Two leading COVID-19 vaccine candidates, developed by Moderna and Pfizer/BioNTech, are due to report their Phase 3 clinical trials in the days to come. If one or both succeed and pass their safety tests, due by late November or early December, then we may see a potential COVID-19 vaccine before the end of the year.
However, the challenge will only then begin and effective, real-time spatial analysis will be need to enable efficient distribution of the vaccine to those who need it the most.
Esri has already anticipated the distribution of a vaccine will be a crucial geospatial problem to solve. They have listed a site dedicated to this topic, including potential tools and approaches taken.
The problem of vaccine distribution will involve demographic understanding and demand for the vaccine; however, there are also other important factors.
For instance, for the vaccine candidates most likely to be developed in the near future, both require dry ice for storage and transport, with temperatures of around –80°C to effectively store a potential vaccine. Most countries, including most developed countries, do not have anywhere near the capacity needed for transporting any potential vaccine that requires such temperatures to a large number of people.
Esri has given example scenarios and planning tools that show the spatial challenges of providing a vaccine to different states; however, we are also likely to see many challenges given the demand, need for better infrastructure to transport a potential vaccine, and the high costs associated with purchasing and developing enough doses to enable most people to have access.
The World Health Organization (WHO) has seen the distribution of a vaccine as a potential challenge because of varying healthcare systems, infrastructure, wealth, and other factors. They have called for a more unified, global-scale approach to solve the distribution problem; however, we may not see any easy resolution to this given political challenges that prevent a unified approach to distribution from being developed.
Therefore, scientists may need to devise a series of local distribution plans adaptable to different countries rather than expecting a global-scale distribution scenario.
One potential is that countries develop a big data and analytical approach that applies artificial intelligence.
Looking at real-time or near real-time infection rates across a country, analysts could consider the demographics and infrastructure capabilities in regions that determine the best possible distribution centers and points where the vaccine could be given or sent out into communities. This includes using deep learning techniques that can anticipate likely emerging virus infection patterns before they occur.
Since it is clear that infection can change between now and when a vaccine is developed, the analysis has to always evolve and distribution needs to be mobile enough to change locations.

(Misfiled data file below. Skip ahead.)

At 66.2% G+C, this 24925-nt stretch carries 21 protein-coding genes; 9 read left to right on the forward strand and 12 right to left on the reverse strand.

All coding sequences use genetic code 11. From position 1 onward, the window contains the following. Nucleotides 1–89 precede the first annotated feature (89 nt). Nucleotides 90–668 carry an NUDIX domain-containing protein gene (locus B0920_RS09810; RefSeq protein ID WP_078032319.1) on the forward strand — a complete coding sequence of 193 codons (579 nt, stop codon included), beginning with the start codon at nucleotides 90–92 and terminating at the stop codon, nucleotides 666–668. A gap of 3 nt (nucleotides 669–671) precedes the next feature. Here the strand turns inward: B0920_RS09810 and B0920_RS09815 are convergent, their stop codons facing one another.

This also means that the storage capabilities need to be mobile, otherwise countries will face the problem of not easily connecting their populations with the vaccine as the pandemic still rages.
While we wait for a vaccine, data on knowing where COVID-19 infection is spreading the most and how it is spreading need to be collected and accuracy needs to be at its best if we are to distribute any vaccine effectively.
There might be some positive news in the coming weeks when it comes to the development of a COVID-19 vaccine.
There, of course, can be many obstacles in the way, including safety concerns and test trials showing inconclusive results. However, given that two likely candidates are near the end of their Phase 3 trials and others that are not too far away, we could see a vaccine before the end of the year.
Given these developments, we should already be thinking about the major spatial analytical problems this will create, particularly in distribution of any vaccine. The leading candidates require specific storage conditions which currently do not exist, while testing and real-time understanding of how COVID-19 is spreading is still lacking in many regions.
This means we may not have sufficient data to best vaccinate populations, or at least do it in a way that is most efficient and in a way that can save the most lives. Nevertheless, if we can improve data gathering and infrastructure in anticipation of a vaccine, then spatial analysts should be ready to help in planning how to distribute a vaccine.
 For more on Esri tools and products used to plan for vaccine distribution, see: https://coronavirus-resources.esri.com/pages/vaccine
 For more on an Esri vaccine distribution planner, see: https://www.arcgis.com/apps/opsdashboard/index.html#/d9b6cda4c3934a128951136411f65e37.
 For more on the WHO’s plans and ideas for a vaccine distribution plan, see: Torres, I., Artaza, O., Profeta, B., Alonso, C., Kang, J., 2020. COVID-19 vaccination: returning to WHO’s Health For All. The Lancet Global Health 8, e1355–e1356. https://doi.org/10.1016/S2214-109X(20)30415-0.
 For insight into using big data analytics and artificial intelligence techniques to developing potential vaccine distribution plans, see: Pham, Q.-V., Nguyen, D.C., Huynh-The, T., Hwang, W.-J., Pathirana, P.N., 2020. Artificial Intelligence (AI) and Big Data for Coronavirus (COVID-19) Pandemic: A Survey on the State-of-the-Arts. IEEE Access 8, 130820–130839. https://doi.org/10.1109/ACCESS.2020.3009328